College Admission Numbers Game Is All About the Money

College admissions based on income
College admissions based on income

If your child didn't get accepted into their college of choice, the fault may not fall solely on their shoulders. It could have everything to do with your bank account.

The takeaway from the newly released 2011 Inside Higher Ed Survey of College & University Admissions Directors is that who gets in where is increasingly about the money, honey.

The survey found that:

• For many colleges, a top goal of admissions directors is recruiting more students who can pay more. Among all four-year institutions, the admissions strategy judged most important over the next two or three years -- driven by high figures in the public sector -- was the recruitment of more out-of-state students (who at public institutions pay significantly more). The runner-up was the strategy of providing more aid for low- and middle-income students.

• Among all sectors of higher education, there is a push to recruit more out-of-state students and international students.

• Recruiting more "full-pay" students -- those who don't need financial aid -- is seen as a key goal in public higher education, a sector traditionally known for its commitment to access. At public doctoral and master's institutions, more admissions directors cited the recruitment of full-pay students as a key strategy than cited providing aid for low-income students. (At doctoral institutions, the gap was 47% to 40%, and at master's institutions, the gap was 45% to 38%).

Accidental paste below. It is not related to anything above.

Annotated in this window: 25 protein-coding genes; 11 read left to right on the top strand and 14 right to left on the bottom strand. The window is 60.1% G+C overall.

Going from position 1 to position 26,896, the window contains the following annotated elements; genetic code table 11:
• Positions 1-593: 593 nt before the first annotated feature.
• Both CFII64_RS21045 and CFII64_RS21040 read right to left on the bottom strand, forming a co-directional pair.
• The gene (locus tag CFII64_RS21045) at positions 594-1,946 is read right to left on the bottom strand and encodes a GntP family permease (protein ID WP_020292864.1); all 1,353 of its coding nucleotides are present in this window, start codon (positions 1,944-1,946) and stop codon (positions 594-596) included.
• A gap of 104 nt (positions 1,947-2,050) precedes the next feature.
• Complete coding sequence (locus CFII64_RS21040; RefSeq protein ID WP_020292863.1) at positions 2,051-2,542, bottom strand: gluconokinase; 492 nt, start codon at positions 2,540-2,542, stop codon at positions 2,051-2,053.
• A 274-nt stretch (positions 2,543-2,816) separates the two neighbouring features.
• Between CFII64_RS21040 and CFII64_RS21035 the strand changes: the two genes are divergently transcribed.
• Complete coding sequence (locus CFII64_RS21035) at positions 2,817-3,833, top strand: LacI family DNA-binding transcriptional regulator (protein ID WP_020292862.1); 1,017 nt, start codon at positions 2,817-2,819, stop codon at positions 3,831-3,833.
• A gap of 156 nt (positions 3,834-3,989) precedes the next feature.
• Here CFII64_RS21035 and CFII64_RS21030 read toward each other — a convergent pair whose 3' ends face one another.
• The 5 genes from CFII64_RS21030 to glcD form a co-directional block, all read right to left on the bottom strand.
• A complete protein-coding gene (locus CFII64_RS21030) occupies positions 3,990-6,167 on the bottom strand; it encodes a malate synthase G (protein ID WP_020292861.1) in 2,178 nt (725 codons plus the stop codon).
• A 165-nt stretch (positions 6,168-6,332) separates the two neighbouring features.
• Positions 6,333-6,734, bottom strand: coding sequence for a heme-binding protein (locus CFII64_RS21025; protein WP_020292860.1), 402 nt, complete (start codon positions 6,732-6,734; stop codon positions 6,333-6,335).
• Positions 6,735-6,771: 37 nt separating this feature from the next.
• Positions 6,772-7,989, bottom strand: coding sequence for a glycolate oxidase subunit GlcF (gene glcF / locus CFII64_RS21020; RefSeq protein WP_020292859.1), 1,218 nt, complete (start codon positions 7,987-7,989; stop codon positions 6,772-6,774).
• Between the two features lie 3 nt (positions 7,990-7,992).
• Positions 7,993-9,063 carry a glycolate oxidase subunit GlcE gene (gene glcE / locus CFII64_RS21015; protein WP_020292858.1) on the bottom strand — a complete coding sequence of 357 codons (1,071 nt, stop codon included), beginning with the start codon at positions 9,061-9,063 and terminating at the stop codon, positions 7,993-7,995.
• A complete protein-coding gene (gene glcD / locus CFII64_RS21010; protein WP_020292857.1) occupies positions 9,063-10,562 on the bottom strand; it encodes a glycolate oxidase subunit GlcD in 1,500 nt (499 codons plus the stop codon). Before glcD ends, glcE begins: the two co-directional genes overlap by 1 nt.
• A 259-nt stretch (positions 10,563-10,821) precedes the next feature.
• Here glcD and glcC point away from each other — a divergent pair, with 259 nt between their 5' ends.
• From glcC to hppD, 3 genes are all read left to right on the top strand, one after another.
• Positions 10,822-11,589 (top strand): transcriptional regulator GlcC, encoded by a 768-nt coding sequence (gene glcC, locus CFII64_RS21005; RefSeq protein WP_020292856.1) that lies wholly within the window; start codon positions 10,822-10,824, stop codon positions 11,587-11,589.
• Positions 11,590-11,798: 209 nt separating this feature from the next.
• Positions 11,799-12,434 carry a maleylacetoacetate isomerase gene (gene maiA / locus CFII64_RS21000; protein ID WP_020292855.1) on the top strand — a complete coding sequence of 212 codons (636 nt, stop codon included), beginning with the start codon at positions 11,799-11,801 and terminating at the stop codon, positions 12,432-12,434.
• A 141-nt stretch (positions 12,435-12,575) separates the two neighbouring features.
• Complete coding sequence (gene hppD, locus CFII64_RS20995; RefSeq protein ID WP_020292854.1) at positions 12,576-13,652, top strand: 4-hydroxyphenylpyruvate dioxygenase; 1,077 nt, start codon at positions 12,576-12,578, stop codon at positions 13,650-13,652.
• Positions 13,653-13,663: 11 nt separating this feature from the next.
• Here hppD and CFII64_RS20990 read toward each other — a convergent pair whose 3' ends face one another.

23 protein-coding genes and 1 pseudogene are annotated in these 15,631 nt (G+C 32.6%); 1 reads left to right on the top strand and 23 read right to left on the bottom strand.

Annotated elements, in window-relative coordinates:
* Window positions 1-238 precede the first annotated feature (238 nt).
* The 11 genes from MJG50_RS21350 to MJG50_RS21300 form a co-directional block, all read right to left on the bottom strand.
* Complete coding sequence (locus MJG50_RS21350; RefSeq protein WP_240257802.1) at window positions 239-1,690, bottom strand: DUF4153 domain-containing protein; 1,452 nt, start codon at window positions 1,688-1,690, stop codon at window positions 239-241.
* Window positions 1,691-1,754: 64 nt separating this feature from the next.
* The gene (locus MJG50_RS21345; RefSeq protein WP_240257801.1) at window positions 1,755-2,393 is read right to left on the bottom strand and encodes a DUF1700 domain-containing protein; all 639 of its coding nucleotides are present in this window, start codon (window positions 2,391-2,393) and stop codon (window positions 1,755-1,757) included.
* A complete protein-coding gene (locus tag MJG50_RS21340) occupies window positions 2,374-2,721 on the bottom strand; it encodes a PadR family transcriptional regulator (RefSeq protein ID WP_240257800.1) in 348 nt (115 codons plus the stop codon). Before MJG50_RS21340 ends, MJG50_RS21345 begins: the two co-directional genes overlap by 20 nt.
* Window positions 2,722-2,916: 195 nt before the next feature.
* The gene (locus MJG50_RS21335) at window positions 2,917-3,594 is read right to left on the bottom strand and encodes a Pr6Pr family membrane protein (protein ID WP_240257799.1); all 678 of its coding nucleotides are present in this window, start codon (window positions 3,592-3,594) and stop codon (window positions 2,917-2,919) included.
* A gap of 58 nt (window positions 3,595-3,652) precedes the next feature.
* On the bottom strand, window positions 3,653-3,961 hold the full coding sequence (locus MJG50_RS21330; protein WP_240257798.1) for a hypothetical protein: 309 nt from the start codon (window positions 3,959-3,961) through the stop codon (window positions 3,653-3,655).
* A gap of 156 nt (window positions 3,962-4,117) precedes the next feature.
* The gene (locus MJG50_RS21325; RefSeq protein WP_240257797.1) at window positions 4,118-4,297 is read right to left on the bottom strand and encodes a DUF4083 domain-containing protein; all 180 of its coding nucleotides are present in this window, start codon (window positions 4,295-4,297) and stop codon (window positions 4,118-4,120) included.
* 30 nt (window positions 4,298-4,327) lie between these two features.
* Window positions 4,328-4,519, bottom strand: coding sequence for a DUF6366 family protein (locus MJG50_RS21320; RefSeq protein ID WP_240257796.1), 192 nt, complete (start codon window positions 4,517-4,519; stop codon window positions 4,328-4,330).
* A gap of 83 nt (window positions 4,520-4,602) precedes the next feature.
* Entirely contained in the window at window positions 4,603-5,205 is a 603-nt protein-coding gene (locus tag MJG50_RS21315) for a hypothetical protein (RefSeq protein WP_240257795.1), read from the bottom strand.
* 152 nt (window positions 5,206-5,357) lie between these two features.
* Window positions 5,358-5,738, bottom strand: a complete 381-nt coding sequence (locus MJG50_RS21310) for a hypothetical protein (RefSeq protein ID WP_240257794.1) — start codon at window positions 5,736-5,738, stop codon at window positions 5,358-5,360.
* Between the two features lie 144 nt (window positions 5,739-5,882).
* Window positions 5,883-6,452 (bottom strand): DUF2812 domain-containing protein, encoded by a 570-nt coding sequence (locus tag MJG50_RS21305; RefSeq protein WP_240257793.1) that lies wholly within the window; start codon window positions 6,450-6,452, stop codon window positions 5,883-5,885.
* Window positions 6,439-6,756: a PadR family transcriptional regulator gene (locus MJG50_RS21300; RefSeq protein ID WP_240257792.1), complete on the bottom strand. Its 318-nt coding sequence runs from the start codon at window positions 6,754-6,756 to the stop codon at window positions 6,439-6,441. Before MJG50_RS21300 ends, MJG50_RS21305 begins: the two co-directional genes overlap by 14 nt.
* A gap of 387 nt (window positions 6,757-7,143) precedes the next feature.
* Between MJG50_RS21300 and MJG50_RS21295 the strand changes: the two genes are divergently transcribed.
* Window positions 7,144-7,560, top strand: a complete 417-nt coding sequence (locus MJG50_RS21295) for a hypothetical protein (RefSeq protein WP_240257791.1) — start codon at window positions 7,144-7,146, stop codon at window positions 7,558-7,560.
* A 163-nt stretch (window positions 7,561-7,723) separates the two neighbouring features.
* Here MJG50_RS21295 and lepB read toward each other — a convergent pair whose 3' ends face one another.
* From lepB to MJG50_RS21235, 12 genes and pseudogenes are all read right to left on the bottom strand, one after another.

• The interest in full-pay students is so strong that 10% of four-year colleges report that the full-pay students they are admitting have lower grades and test scores than do other admitted applicants.

• At community colleges, a focus on serving students who don't have money remains central, with 66% of admissions directors citing that as a key strategy -- more than cited any other strategy. But even in that sector, a notable minority (34%) said that an important strategy for the institution was attracting more full-pay students.

The findings come from the frank responses of 462 top admissions administrators at nonprofit colleges and universities across the country.

"The survey is a reflection of the realities as many admissions offices experience them -- a strong drive for more students who can pay more," says Scott Jaschik, editor of Inside Higher Ed. "That raises important questions about whether this direction will allow us to expand the pool of college-going students, or will it just lead to more competition for those students who would already likely succeed."

The concern, says Jaschik isn't just about the decisions colleges make, but also about the decisions states make about supporting public higher education.

As if the deck weren't already stacked against those in need of financial aid, says Jaschik, "Also of note, that significant [numbers] (although a minority) of admissions directors are experiencing pressure on whom to admit. This raises serious questions about fairness and ethics. At a time that competition for top colleges is intense, should people have an edge based on who they know?"